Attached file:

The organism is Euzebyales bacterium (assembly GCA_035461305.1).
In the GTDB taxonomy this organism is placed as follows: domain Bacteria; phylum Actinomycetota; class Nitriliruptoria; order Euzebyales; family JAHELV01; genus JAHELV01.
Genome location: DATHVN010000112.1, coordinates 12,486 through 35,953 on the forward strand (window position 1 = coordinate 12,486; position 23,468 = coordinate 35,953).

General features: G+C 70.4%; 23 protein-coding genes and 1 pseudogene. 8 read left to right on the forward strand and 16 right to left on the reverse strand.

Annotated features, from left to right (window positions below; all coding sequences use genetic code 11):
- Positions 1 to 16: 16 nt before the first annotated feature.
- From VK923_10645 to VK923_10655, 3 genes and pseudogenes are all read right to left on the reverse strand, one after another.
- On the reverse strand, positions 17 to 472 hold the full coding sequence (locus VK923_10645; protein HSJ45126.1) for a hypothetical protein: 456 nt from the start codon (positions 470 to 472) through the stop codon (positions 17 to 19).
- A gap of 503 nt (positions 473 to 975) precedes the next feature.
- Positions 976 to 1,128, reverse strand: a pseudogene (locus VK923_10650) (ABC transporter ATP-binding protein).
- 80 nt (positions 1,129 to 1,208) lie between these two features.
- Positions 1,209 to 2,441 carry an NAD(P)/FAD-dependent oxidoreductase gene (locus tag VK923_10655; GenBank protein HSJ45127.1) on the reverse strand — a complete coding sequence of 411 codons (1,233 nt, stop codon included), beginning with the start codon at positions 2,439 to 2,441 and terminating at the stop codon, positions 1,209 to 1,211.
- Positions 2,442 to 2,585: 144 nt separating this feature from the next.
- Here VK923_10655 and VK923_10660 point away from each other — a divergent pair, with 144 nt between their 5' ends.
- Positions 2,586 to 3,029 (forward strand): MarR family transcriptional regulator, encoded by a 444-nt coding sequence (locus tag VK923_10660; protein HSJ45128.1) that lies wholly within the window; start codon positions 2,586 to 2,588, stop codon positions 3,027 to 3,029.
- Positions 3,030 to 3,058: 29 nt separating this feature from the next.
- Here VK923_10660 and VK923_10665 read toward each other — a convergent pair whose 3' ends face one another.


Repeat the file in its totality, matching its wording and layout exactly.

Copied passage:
The organism is Euzebyales bacterium (assembly GCA_035461305.1).
In the GTDB taxonomy this organism is placed as follows: domain Bacteria; phylum Actinomycetota; class Nitriliruptoria; order Euzebyales; family JAHELV01; genus JAHELV01.
Genome location: DATHVN010000112.1, coordinates 12,486 through 35,953 on the forward strand (window position 1 = coordinate 12,486; position 23,468 = coordinate 35,953).

General features: G+C 70.4%; 23 protein-coding genes and 1 pseudogene. 8 read left to right on the forward strand and 16 right to left on the reverse strand.

Annotated features, from left to right (window positions below; all coding sequences use genetic code 11):
- Positions 1 to 16: 16 nt before the first annotated feature.
- From VK923_10645 to VK923_10655, 3 genes and pseudogenes are all read right to left on the reverse strand, one after another.
- On the reverse strand, positions 17 to 472 hold the full coding sequence (locus VK923_10645; protein HSJ45126.1) for a hypothetical protein: 456 nt from the start codon (positions 470 to 472) through the stop codon (positions 17 to 19).
- A gap of 503 nt (positions 473 to 975) precedes the next feature.
- Positions 976 to 1,128, reverse strand: a pseudogene (locus VK923_10650) (ABC transporter ATP-binding protein).
- 80 nt (positions 1,129 to 1,208) lie between these two features.
- Positions 1,209 to 2,441 carry an NAD(P)/FAD-dependent oxidoreductase gene (locus tag VK923_10655; GenBank protein HSJ45127.1) on the reverse strand — a complete coding sequence of 411 codons (1,233 nt, stop codon included), beginning with the start codon at positions 2,439 to 2,441 and terminating at the stop codon, positions 1,209 to 1,211.
- Positions 2,442 to 2,585: 144 nt separating this feature from the next.
- Here VK923_10655 and VK923_10660 point away from each other — a divergent pair, with 144 nt between their 5' ends.
- Positions 2,586 to 3,029 (forward strand): MarR family transcriptional regulator, encoded by a 444-nt coding sequence (locus tag VK923_10660; protein HSJ45128.1) that lies wholly within the window; start codon positions 2,586 to 2,588, stop codon positions 3,027 to 3,029.
- Positions 3,030 to 3,058: 29 nt separating this feature from the next.
- Here VK923_10660 and VK923_10665 read toward each other — a convergent pair whose 3' ends face one another.